Seems like every time you open a surf mag all you see are super human surf stuntmen chucking their boards above the lip line. As one commentator at the recent WQS contest said, "the air reverse is the new cutback." Interesting.
The other thing you may notice is that most of the artwork is done on the deck of the board, and particularly in the back 2/3 of the board. Reason? Well, admittedly we're all followers of fashion in a sense, and what the pros ride is what the kids want. But there is also a bit of function to the direction of color design.
One, the fresh white canvas of the nose area allows the sponsor's logos to be seen clearly (important, because they are paying the bills). Two, all that color between the surfer's feet flashes brightly as they go through one of their tail chucking turns. Judges like that and the big turns get rewarded accordingly (also important, because good results mean the sponsors keep wanting to pay the bills).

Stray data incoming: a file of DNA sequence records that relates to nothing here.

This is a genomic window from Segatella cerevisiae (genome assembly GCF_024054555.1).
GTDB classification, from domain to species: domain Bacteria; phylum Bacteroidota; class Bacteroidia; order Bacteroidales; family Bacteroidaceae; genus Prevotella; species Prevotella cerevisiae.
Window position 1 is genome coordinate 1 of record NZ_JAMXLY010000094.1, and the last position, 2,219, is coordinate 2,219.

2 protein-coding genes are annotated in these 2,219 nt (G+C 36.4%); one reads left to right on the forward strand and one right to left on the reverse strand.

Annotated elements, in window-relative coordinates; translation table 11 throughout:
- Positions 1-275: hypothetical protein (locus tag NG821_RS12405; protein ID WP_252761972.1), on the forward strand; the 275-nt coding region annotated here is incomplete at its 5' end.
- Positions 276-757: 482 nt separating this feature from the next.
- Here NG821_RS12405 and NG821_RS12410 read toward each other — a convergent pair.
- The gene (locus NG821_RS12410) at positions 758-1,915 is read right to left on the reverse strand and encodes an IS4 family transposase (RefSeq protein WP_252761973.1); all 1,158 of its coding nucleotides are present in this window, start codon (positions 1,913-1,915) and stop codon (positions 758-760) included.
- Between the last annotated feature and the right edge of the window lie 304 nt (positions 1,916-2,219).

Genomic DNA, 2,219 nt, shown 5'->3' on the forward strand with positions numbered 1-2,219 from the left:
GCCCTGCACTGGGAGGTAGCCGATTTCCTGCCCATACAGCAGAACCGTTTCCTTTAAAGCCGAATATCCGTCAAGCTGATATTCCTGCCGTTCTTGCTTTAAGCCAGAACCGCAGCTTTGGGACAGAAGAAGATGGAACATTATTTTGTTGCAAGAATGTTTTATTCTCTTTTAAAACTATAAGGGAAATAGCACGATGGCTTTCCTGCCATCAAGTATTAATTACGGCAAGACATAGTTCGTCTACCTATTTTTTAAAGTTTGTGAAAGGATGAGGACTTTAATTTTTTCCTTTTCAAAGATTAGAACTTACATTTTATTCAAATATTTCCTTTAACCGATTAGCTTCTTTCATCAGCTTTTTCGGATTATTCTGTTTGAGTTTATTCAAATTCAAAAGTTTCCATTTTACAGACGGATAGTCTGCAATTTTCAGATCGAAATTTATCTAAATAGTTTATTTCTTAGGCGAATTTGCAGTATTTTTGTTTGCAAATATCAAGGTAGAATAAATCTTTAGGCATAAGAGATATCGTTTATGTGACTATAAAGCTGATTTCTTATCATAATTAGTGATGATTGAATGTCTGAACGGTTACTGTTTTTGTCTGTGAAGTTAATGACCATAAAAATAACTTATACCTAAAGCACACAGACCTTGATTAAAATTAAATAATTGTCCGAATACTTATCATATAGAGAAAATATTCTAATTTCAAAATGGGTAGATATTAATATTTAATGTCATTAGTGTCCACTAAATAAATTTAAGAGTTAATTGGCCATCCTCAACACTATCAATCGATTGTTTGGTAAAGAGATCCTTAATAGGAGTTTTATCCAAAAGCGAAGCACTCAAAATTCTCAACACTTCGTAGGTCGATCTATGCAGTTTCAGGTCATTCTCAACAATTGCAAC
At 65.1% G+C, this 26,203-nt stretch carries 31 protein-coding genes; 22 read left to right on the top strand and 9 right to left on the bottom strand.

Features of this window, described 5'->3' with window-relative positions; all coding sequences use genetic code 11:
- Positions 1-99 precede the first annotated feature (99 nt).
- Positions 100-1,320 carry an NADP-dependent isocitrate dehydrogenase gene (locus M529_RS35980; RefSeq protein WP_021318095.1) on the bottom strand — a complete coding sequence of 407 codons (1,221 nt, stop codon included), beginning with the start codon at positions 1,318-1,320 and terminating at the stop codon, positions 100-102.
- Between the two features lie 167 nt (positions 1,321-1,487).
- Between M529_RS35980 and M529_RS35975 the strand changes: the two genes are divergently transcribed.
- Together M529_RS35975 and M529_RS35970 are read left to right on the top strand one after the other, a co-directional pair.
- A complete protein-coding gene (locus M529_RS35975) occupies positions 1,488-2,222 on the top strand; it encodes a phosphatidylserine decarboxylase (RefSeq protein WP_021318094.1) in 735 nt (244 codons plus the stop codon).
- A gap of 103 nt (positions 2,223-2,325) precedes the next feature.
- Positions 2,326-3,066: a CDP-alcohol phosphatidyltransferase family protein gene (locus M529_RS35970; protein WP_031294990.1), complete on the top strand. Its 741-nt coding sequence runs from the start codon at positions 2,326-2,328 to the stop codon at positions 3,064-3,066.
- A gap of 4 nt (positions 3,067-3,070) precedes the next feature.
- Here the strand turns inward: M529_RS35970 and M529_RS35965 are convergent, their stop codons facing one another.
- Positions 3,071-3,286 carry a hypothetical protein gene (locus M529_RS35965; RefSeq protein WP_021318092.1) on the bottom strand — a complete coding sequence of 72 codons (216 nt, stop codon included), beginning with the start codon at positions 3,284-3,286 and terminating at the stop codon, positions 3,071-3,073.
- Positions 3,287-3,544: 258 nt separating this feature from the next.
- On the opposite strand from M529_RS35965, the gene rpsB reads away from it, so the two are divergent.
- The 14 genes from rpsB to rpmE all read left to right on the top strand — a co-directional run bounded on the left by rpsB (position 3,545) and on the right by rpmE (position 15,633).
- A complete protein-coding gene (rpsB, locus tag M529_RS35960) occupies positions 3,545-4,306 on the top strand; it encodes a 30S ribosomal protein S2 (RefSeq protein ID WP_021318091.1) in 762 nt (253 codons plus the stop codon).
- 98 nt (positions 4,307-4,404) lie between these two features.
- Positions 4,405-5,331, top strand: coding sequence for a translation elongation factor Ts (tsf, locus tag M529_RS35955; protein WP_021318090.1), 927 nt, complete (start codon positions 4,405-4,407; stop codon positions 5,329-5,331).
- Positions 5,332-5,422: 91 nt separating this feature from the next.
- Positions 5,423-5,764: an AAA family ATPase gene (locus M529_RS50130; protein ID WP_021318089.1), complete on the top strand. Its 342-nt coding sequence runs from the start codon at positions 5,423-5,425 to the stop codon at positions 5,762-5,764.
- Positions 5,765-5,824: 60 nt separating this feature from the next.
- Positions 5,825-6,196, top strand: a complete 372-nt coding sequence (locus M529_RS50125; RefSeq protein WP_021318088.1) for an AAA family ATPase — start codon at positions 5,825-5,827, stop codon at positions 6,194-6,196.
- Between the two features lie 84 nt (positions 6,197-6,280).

Where is this going? Let's get back down to earth. The folks at Del Cabo Surf Shop asked me to do a batch of shortboards and were wondering if I would do the color work too. "What would you like?" was my question. "Something the kids like" was the reply.
Hmm. I might have an idea. The one thing about the youth movement is that anything goes. And that's what made doing these loose and simple sprays so fun. This batch will also have the WCS logo offset to the right side so the kids can put all their cool stickers up on the nose.
Post script: Stress Test
The most stressful part of my week is loading up freshly shaped and airbrushed boards and driving them to the glass shop. It's similar to running an "egg in a spoon" race across a prairie dog town - land mines everywhere. Traffic and road construction is all part of running the gauntlet.
Not until after the boards are all safely lined up with work cards and decals can I take a deep breath and relax. Now let's go surfing.